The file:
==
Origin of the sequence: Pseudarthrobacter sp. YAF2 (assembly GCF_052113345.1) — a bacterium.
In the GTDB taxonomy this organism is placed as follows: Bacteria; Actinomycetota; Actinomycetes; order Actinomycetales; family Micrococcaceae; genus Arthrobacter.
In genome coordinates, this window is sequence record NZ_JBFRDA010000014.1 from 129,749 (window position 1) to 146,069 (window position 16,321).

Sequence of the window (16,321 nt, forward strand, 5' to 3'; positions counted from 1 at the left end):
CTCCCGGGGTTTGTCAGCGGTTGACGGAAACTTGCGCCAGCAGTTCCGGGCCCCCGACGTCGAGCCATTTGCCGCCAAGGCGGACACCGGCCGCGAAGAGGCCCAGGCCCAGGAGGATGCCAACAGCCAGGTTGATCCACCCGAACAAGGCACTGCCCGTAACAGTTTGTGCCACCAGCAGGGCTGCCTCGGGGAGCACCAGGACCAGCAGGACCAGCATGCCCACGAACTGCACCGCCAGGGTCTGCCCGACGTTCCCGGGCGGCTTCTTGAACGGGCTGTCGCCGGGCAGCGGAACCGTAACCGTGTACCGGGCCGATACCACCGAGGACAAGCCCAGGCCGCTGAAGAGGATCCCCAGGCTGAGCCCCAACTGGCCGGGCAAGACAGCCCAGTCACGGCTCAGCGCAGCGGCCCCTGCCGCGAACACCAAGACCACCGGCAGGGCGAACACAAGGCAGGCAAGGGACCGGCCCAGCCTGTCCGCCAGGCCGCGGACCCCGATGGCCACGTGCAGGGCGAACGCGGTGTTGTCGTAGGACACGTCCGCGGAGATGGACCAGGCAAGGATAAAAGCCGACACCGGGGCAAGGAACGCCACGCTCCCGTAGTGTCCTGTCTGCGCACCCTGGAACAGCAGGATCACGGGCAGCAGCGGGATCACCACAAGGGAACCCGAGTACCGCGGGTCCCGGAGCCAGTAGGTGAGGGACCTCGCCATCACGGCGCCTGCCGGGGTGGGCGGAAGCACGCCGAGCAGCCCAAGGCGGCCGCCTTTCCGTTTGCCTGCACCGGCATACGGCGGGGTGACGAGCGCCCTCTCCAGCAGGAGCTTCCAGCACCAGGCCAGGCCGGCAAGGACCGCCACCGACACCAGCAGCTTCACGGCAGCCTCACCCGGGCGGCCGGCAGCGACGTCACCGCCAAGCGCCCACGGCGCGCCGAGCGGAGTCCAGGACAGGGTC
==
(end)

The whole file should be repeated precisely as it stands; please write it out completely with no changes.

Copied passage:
Origin of the sequence: Pseudarthrobacter sp. YAF2 (assembly GCF_052113345.1) — a bacterium.
In the GTDB taxonomy this organism is placed as follows: Bacteria; Actinomycetota; Actinomycetes; order Actinomycetales; family Micrococcaceae; genus Arthrobacter.
In genome coordinates, this window is sequence record NZ_JBFRDA010000014.1 from 129,749 (window position 1) to 146,069 (window position 16,321).

Sequence of the window (16,321 nt, forward strand, 5' to 3'; positions counted from 1 at the left end):
CTCCCGGGGTTTGTCAGCGGTTGACGGAAACTTGCGCCAGCAGTTCCGGGCCCCCGACGTCGAGCCATTTGCCGCCAAGGCGGACACCGGCCGCGAAGAGGCCCAGGCCCAGGAGGATGCCAACAGCCAGGTTGATCCACCCGAACAAGGCACTGCCCGTAACAGTTTGTGCCACCAGCAGGGCTGCCTCGGGGAGCACCAGGACCAGCAGGACCAGCATGCCCACGAACTGCACCGCCAGGGTCTGCCCGACGTTCCCGGGCGGCTTCTTGAACGGGCTGTCGCCGGGCAGCGGAACCGTAACCGTGTACCGGGCCGATACCACCGAGGACAAGCCCAGGCCGCTGAAGAGGATCCCCAGGCTGAGCCCCAACTGGCCGGGCAAGACAGCCCAGTCACGGCTCAGCGCAGCGGCCCCTGCCGCGAACACCAAGACCACCGGCAGGGCGAACACAAGGCAGGCAAGGGACCGGCCCAGCCTGTCCGCCAGGCCGCGGACCCCGATGGCCACGTGCAGGGCGAACGCGGTGTTGTCGTAGGACACGTCCGCGGAGATGGACCAGGCAAGGATAAAAGCCGACACCGGGGCAAGGAACGCCACGCTCCCGTAGTGTCCTGTCTGCGCACCCTGGAACAGCAGGATCACGGGCAGCAGCGGGATCACCACAAGGGAACCCGAGTACCGCGGGTCCCGGAGCCAGTAGGTGAGGGACCTCGCCATCACGGCGCCTGCCGGGGTGGGCGGAAGCACGCCGAGCAGCCCAAGGCGGCCGCCTTTCCGTTTGCCTGCACCGGCATACGGCGGGGTGACGAGCGCCCTCTCCAGCAGGAGCTTCCAGCACCAGGCCAGGCCGGCAAGGACCGCCACCGACACCAGCAGCTTCACGGCAGCCTCACCCGGGCGGCCGGCAGCGACGTCACCGCCAAGCGCCCACGGCGCGCCGAGCGGAGTCCAGGACAGGGTC